Jose Armando Santa Cruz TKO2 Dairo Esalas
Records: Cruz, 25-2, 14 KOs; Esalas, 29-9, 24 KOs
Rafael's remark: In his first bout since ditching promoter Top Rank to sign with Golden Boy, Santa Cruz scored two knockdowns in the second round en route to the early knockout victory. It was the second win in a row for Santa Cruz since last August, when he was dominating David Diaz until Diaz made a miracle comeback and knocked Santa Cruz out in the 10th round of their interim title bout. Esalas, who lost a decision to main event fighter Francisco Bojado in May, dropped his seventh fight out of his last eight, including five by knockout.

Junior featherweight
Antonio Escalante W8 Paulino Villalobos
Scores: 80-72, 78-74 (twice)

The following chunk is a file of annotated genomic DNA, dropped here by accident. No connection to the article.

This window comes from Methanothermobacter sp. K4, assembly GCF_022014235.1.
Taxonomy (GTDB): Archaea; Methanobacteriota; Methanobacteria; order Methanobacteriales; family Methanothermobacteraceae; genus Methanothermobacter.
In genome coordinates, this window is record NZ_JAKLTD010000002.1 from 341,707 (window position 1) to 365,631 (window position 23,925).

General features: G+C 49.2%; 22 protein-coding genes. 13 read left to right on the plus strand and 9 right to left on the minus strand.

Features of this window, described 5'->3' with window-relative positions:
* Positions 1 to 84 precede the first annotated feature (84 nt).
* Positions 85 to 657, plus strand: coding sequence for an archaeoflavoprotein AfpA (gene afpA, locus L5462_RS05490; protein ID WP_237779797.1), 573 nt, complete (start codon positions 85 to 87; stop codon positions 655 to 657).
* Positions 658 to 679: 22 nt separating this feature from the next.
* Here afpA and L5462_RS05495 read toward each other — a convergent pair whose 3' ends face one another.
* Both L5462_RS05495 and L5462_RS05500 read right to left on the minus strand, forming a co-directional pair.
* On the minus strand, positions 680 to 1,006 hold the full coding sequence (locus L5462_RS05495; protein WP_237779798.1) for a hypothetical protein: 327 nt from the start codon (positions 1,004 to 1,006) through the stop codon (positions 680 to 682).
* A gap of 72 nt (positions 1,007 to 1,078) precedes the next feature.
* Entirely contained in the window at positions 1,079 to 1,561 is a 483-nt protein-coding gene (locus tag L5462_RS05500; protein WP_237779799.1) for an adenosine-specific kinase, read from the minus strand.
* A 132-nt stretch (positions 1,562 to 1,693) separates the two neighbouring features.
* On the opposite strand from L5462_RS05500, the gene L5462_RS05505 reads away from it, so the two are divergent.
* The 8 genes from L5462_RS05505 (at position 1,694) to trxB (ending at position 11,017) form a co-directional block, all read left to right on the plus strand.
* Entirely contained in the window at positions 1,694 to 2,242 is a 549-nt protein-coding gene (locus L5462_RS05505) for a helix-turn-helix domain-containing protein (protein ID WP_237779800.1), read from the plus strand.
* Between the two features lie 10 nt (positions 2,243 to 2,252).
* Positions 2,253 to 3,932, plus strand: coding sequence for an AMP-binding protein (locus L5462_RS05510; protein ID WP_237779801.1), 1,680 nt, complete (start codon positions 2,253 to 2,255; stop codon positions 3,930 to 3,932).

Records: Escalante, 15-2, 9 KOs; Villalobos, 26-37-2, 16 KOs
Rafael's remark: Escalante was a prospect zooming up the ladder when he ran into tough, old vet Mauricio Pastrana in January and suffered a surprising eighth-round knockout loss. Making his return, Escalante outpointed Villalobos, an experienced journeyman who has faced a who's who of top fighters but is now 2-16 in his last 18 bouts (but only stopped in two of the losses).

Friday at Ontario, Calif.
Junior welterweight
Timothy Bradley Jr. W10 Miguel Vazquez
Scores: 100-90, 99-91, 98-92
Records: Bradley, 21-0, 11 KOs; Vazquez, 19-1, 9 KOs
Rafael's remark: Bradley, an excellent prospect who turns 24 on Aug. 29, tuned up for a Sept. 7 fight on Showtime's "ShoBox." He worked Vazquez's body well and handed him his first defeat via lopsided decision. Despite Vazquez's glossy record, he was fighting outside of Mexico for the first time and had never faced anyone of remote note.

Dan Rafael is the boxing writer for